Eric Clinton, president of the Unite Here Local 362 union that represents Disney workers, said he was not aware of the effort. He said that most of the workers he has talked with are “pretty excited” about returning to work.
“Disney Springs has been open for over a month, and I haven’t heard of one news report or one cast member or one guest saying, ‘I got COVID 19,′” he said.
Disney’s reopening plan — approved by Orange County Mayor Jerry Demings and Gov. Ron Desantis in late-May — outlined reopening the parks in phases. First, Magic Kingdom and Animal Kingdom on July 11, followed by Epcot and Hollywood Studios on July 15. Disney Springs, an outdoor complex of shops, restaurants and entertainment venues, has been open since May 20.
Meanwhile, SeaWorld and Universal Orlando have already reopened, in June about a month ahead of Disney.
Dr. Raul Pino, the Florida Department of Health’s officer in Orange, during a briefing Monday said while he’s heard anecdotally of some people getting sick at the parks, he so far hasn’t been able to link any cases in the county’s database specifically to Universal or SeaWorld and there has been “no evidence of any cluster at an of the parks that are opened.”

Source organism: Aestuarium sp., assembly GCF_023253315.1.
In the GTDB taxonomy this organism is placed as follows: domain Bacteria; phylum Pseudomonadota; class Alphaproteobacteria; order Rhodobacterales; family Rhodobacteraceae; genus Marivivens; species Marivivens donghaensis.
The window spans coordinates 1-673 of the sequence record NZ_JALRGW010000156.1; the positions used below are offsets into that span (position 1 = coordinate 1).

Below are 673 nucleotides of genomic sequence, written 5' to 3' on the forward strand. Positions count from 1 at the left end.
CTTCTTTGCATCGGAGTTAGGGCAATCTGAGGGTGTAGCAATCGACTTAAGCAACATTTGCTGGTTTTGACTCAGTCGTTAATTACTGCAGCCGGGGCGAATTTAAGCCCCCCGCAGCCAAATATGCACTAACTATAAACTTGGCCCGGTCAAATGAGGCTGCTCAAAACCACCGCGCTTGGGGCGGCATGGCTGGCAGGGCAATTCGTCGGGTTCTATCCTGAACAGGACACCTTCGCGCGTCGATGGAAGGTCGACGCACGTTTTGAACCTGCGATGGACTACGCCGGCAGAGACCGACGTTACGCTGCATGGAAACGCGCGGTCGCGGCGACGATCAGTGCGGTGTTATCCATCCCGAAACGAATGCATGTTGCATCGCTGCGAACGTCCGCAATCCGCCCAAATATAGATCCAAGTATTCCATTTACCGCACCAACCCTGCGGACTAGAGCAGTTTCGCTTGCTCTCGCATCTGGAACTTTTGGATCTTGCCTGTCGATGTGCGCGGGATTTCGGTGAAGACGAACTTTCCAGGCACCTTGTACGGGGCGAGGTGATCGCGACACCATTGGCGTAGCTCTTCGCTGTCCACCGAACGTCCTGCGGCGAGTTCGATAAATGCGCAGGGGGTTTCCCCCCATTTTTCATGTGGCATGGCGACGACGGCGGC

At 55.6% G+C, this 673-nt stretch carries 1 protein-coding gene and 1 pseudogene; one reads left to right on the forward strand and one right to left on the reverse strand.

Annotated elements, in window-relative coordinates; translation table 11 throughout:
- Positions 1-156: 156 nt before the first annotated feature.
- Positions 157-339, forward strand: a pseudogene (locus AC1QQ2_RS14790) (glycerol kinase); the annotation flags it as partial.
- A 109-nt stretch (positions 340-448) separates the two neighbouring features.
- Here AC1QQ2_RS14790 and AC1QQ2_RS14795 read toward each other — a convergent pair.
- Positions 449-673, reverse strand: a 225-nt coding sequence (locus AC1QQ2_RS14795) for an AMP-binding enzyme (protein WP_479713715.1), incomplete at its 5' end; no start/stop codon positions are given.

But Demings said, realistically, “if you have any work location of any significant size, you’re going to have positive cases.”
However, the petition points out that DeSantis’ multi-phase reopening plan indicated that the second phase, in which theme parks, bars and nightclubs could open back up, would begin once there was a downward trajectory of virus cases.
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Over the past few weeks, Orange County and Florida have seen single-day records for the number of people testing positive for the coronavirus, prompting Demings to issue an executive order requiring all Orange County residents to wear masks. On Saturday, the state reported 4,049 new cases — the most Florida had seen in one day since the pandemic began.
DeSantis said the spike in cases is due to wider-spread testing and the “vast majority” of new cases are younger, asymptomatic patients not as likely to be killed by the disease. He has said he will not order businesses to shut down again or mandate that residents wear masks.
Demings has previously said that the situation is not worrisome enough to issue another stay-at-home order but he has not ruled it out. When asked about the petition, Demings through a spokeswoman said the decision over when to reopen is up to Disney and he has not discussed a postponement with park leaders.
“Disney has been a good community partner and has made their decisions based upon the best scenario for its employees and guests,” the statement said.
A DeSantis spokeswoman said the governor had not seen the petition, which went up Sunday, but said “every measure is being taken to ensure the safety and well-being of Florida residents and visitors as the state continues to reopen.”